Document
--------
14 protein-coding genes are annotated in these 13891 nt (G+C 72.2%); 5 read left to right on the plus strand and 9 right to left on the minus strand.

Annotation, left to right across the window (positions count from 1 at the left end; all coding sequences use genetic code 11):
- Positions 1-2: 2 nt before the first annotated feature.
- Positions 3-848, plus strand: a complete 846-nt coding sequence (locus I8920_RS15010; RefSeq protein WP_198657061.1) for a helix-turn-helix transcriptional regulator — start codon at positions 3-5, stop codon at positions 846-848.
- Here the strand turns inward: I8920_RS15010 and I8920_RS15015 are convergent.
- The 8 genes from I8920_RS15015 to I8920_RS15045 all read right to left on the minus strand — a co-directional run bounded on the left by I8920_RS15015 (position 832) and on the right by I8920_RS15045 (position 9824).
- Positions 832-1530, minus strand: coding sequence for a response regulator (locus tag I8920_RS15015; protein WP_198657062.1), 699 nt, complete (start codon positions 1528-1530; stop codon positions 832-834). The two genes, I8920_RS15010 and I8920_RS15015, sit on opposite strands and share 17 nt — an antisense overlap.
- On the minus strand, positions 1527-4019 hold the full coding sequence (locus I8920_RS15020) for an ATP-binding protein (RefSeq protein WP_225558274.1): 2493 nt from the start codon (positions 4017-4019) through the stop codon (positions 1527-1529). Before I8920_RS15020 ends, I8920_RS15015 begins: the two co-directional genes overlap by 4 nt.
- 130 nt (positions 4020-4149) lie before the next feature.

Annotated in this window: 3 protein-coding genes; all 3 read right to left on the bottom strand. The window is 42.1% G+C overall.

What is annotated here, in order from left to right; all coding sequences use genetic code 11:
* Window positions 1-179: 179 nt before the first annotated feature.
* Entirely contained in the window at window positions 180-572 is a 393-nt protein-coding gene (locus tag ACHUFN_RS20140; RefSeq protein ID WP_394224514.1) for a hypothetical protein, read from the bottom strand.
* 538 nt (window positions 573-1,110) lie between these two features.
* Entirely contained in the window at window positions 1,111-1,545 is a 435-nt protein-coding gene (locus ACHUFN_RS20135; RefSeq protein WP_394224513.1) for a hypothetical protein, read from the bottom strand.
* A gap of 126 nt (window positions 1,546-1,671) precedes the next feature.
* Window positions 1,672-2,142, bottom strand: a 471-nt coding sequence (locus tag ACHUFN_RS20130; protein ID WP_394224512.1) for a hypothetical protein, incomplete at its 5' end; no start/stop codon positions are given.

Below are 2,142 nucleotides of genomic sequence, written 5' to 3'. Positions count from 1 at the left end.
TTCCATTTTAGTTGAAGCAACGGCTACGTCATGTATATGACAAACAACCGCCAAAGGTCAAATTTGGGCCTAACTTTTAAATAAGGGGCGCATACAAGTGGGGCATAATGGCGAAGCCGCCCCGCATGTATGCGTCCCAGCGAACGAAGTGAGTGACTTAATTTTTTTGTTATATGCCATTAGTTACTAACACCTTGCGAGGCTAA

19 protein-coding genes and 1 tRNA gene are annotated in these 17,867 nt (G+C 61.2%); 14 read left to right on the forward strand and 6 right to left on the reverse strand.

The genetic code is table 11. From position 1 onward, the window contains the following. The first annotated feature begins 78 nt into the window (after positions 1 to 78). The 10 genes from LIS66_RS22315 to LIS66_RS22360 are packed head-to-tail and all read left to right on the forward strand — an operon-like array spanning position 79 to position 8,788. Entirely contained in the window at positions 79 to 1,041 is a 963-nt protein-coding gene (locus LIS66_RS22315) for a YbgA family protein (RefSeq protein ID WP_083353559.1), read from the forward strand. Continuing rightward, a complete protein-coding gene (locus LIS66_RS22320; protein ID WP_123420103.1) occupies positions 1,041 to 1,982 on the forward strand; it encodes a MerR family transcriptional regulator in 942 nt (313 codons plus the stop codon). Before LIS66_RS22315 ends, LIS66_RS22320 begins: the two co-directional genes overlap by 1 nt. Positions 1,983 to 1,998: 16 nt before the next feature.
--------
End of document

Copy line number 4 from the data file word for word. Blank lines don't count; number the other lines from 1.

- Positions 3-848, plus strand: a complete 846-nt coding sequence (locus I8920_RS15010; RefSeq protein WP_198657061.1) for a helix-turn-helix transcriptional regulator — start codon at positions 3-5, stop codon at positions 846-848.